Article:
100 Years Ago, Women Won the Right to Vote


Commemorating the
19th Amendment

Photograph No. P24520426; “Women Marching in Suffragette Parade, Washington, DC” Master File Photographs of U.S. and Foreign Personalities, World Events, and American Economic, Social, and Cultural Life, ca. 1953 - ca. 1994; Records of the U.S. Information Agency, 1900 - 2003; National Archives at College Park, College Park, MD.

It’s no coincidence that the centennial anniversary of the ratification of the 19th amendment is occurring during a presidential election year. One hundred years ago, just three months after the amendment was officially adopted in August 1920, women across the country elevated the 29th U.S. president to the nation’s highest elected office.

Today, we can only imagine the profound pride and satisfaction experienced by the women who exercised their right to vote in the 1920 federal election. Gratefully, we do not need to rely on our imaginations to process the sacrifice and suffering of the Suffragists who fought so women can vote this November: Although their stories have rarely been told, their valor is well documented.

8 Million

Number of women who voted for the first time on November 2nd, 1920[1]


While Susan B. Anthony – who passed away 14 years before the amendment was ratified -- may be the most familiar name among the Suffragists, it was her followers who fought on the frontlines. The heroines of the suffrage movement were Alice Paul, a radical Northeastern Quaker, Carrie Chapman Catt, a wealthy Midwestern activist, and the thousands of their devotees across the nation. Educated, informed, fearless and indefatigable, Paul and Catt approached their mutual enemy – women’s disenfranchisement -- with polar opposite and competing strategies. One focused on a federal Constitutional amendment, the other on a state-by-state approach to winning the vote. In the end, both campaigns were essential. Once Paul’s National Woman’s Party won the passage of the 19th Amendment in Congress, the advance work of Catt’s North American Woman Suffrage Association helped to secure the votes of the three-quarters of the state assemblies required for ratification.

Susan B. Anthony, photomechanical print. Photograph. Retrieved from the Library of Congress, www.loc.gov/item/rbcmiller001314/.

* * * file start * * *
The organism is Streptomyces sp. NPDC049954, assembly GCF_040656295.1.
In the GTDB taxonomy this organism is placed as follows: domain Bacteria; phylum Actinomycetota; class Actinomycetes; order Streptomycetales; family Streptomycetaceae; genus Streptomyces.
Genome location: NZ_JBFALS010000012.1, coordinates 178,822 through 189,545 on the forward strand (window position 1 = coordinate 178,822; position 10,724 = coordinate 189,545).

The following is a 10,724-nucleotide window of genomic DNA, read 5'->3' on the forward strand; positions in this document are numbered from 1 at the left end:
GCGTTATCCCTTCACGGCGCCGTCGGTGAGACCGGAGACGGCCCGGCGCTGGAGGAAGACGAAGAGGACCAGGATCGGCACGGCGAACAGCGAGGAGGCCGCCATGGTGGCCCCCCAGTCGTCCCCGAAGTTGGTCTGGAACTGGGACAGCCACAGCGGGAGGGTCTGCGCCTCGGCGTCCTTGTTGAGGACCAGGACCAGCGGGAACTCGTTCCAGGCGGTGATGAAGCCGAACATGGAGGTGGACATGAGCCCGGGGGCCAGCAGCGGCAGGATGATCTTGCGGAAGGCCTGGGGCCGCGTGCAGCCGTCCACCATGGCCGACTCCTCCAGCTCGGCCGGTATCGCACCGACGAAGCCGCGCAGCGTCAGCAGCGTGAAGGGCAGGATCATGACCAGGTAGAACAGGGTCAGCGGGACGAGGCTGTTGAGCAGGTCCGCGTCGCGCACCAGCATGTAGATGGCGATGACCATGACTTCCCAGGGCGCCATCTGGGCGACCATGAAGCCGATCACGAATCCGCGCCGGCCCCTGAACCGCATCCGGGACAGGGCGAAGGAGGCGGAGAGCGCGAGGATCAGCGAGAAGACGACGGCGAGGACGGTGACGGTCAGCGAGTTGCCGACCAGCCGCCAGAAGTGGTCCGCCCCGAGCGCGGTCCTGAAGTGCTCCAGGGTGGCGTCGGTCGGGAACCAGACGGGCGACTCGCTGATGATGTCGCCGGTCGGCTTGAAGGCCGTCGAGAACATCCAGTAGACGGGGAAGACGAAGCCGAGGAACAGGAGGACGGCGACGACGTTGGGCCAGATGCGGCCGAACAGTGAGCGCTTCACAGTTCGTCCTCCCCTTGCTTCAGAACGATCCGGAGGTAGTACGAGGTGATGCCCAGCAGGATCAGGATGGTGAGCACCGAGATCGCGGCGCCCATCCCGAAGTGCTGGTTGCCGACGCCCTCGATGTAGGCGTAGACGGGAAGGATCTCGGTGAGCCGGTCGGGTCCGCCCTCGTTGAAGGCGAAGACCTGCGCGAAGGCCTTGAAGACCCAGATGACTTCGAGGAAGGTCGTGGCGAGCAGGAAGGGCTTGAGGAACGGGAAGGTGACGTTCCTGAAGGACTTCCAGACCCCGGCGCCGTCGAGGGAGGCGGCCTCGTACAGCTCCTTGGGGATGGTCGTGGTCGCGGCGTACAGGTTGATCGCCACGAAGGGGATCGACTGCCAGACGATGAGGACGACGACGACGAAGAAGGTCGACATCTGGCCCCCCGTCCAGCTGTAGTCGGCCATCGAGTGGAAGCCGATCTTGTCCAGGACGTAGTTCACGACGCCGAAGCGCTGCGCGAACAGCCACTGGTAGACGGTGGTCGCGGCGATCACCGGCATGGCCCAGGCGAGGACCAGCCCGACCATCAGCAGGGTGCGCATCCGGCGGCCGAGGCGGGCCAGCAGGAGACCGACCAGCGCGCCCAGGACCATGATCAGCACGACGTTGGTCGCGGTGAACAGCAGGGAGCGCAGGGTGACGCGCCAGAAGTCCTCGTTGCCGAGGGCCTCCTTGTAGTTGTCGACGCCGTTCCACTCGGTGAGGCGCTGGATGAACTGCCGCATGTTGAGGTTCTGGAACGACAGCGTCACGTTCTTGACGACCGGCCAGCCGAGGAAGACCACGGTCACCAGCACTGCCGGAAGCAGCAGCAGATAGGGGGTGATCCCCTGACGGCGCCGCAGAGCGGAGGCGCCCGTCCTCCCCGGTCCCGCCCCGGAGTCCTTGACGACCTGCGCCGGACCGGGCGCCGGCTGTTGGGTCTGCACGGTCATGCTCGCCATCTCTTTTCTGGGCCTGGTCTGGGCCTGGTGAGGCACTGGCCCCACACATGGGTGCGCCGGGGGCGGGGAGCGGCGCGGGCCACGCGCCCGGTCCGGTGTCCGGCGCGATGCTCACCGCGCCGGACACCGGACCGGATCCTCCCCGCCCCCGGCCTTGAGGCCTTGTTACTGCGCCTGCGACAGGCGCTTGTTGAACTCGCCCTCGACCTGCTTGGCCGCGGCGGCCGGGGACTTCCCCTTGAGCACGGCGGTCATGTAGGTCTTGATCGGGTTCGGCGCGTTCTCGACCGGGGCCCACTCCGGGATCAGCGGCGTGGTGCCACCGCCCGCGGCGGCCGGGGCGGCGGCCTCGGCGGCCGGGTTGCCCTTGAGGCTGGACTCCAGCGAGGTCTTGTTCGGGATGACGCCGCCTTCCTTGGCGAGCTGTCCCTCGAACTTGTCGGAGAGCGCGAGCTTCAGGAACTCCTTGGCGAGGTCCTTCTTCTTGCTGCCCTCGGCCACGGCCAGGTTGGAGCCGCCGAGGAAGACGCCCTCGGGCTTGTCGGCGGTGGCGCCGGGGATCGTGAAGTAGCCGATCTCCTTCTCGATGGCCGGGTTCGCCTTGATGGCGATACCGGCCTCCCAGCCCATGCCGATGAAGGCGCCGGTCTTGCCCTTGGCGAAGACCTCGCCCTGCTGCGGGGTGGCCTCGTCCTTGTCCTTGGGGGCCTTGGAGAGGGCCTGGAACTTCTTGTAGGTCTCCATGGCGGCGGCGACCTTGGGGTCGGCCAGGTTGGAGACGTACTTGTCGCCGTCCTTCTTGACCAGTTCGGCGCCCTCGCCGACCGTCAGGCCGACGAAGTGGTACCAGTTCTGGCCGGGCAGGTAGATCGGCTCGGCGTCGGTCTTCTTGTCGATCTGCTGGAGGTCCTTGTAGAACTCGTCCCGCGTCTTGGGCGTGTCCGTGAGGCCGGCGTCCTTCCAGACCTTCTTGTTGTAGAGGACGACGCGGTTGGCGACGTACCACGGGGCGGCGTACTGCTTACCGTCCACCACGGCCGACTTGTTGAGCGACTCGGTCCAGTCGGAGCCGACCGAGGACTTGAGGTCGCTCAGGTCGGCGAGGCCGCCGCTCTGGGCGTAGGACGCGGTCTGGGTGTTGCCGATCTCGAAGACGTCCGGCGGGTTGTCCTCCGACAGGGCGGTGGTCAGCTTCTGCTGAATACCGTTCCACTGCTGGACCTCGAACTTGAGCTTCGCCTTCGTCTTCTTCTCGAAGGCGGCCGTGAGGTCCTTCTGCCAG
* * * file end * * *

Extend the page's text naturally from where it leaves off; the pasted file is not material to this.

30 Months

Length of time the National Women's Party protested outside the White House against President Woodrow Wilson's inaction on Women's Suffrage[2]

Harris & Ewing, Washington, D.C. Pennsylvania on the Picket Line. United States Washington D.C, 1917. Photograph. https://www.loc.gov/item/mnwp000212/.

The stories from the suffrage frontlines are fascinating, horrific and humbling. The Suffragists were denigrated, dismissed, harassed, jailed, tortured and some died. As warriors, they were strategic, ingenious, diligent, vigilant, savvy and feisty. They are role models, worthy of our respect, admiration and action.

This November 3rd, in honor of Susan B. Anthony, Alice Stokes Paul, Carrie Chapman Catt, and all of the women who fought so you could have your voice heard, please cast a ballot.  

To commemorate the centennial of the Suffragists’ victory, PNC has been privileged to support numerous activities across the country. Although the coronavirus pandemic will alter many of the planned celebrations, it cannot diminish the relevance of the 19th amendment for women, then and now.

65 Years

Length of time between the first and last states to ratify the 19th Amendment[3]

Events & Insights

 

Manage Business Finances

The Agitators Stirs up the Past and Present in Philadelphia

Staged to commemorate the 19th Amendment centennial, a play about the real-life friendship and rivalry between Susan B. Anthony and Frederick Douglass started an even more relevant discussion about race and equity.

2 min read

Running Your Business

Women's Suffrage Celebrates Centennial

Activities nationwide mark 100th anniversary of the 19th Amendment.

2 min read

Running Your Business

Baltimore Celebrates Suffrage Centennial by Elevating Female Artists

Women’s artistic achievements and historical contributions take center stage at the Baltimore Museum of Art throughout 2020.

2 min read

Running Your Business

Women Bring Meaningful Street Art to Oriole Park

Dynamic “Birdland Murals” at Camden Yards celebrates female civic leaders and artists in commemoration of the centennial of women’s suffrage.

2 min read

Running Your Business

‘Women & Politics’ Honors Ohio Leaders’ Historical Achievements

Cleveland’s Western Reserve Historical Society marks the centennial of women’s suffrage with a permanent exhibit.

1 min read

Running Your Business

30 Years Later: Women Business Owners Continue Fight for Equality

Just 30 years ago, before HR Bill 5050, simple acts of financial independence like obtaining business credit under her own name, were denied to women.

2 min read

Growing Your Business

H.R. 5050 Puts Women Entrepreneurs on the Path to Parity

Celebrating 30 years of the Women’s Business Ownership Act

4 min read

Important Legal Disclosures & Information

1. https://www.history.com/topics/womens-history/the-fight-for-womens-suffrage

2. http://teacher.scholastic.com/activities/suffrage/history.htm

3. https://www.nps.gov/subjects/womenshistory/19th-amendment-by-state.htm

 

Sources:

“Mr. President, How Long Must We Wait? Alice Paul, Woodrow Wilson and the Fight for the Right to Vote” by Tina Cassidy

“The Woman’s Hour: The Great Fight to Win the Vote” by Elaine Weiss

2020centennial.org

 

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